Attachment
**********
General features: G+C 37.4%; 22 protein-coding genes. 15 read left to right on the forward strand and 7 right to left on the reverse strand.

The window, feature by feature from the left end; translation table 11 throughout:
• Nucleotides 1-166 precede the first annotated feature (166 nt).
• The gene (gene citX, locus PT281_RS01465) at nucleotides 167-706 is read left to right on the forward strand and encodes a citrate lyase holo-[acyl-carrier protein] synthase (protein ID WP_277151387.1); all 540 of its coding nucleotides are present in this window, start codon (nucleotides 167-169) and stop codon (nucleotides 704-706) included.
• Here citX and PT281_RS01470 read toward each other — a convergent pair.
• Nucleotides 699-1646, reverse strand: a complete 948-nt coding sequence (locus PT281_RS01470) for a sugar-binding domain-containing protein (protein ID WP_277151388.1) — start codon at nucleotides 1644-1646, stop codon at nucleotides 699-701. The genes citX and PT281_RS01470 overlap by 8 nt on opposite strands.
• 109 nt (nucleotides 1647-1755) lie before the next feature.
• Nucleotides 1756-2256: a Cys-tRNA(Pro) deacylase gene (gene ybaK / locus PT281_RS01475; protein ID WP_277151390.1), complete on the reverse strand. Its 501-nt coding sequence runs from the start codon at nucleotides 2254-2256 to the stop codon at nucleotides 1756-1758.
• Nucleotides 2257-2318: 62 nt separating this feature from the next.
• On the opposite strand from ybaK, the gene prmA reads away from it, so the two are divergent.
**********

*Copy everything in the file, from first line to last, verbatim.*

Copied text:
General features: G+C 37.4%; 22 protein-coding genes. 15 read left to right on the forward strand and 7 right to left on the reverse strand.

The window, feature by feature from the left end; translation table 11 throughout:
• Nucleotides 1-166 precede the first annotated feature (166 nt).
• The gene (gene citX, locus PT281_RS01465) at nucleotides 167-706 is read left to right on the forward strand and encodes a citrate lyase holo-[acyl-carrier protein] synthase (protein ID WP_277151387.1); all 540 of its coding nucleotides are present in this window, start codon (nucleotides 167-169) and stop codon (nucleotides 704-706) included.
• Here citX and PT281_RS01470 read toward each other — a convergent pair.
• Nucleotides 699-1646, reverse strand: a complete 948-nt coding sequence (locus PT281_RS01470) for a sugar-binding domain-containing protein (protein ID WP_277151388.1) — start codon at nucleotides 1644-1646, stop codon at nucleotides 699-701. The genes citX and PT281_RS01470 overlap by 8 nt on opposite strands.
• 109 nt (nucleotides 1647-1755) lie before the next feature.
• Nucleotides 1756-2256: a Cys-tRNA(Pro) deacylase gene (gene ybaK / locus PT281_RS01475; protein ID WP_277151390.1), complete on the reverse strand. Its 501-nt coding sequence runs from the start codon at nucleotides 2254-2256 to the stop codon at nucleotides 1756-1758.
• Nucleotides 2257-2318: 62 nt separating this feature from the next.
• On the opposite strand from ybaK, the gene prmA reads away from it, so the two are divergent.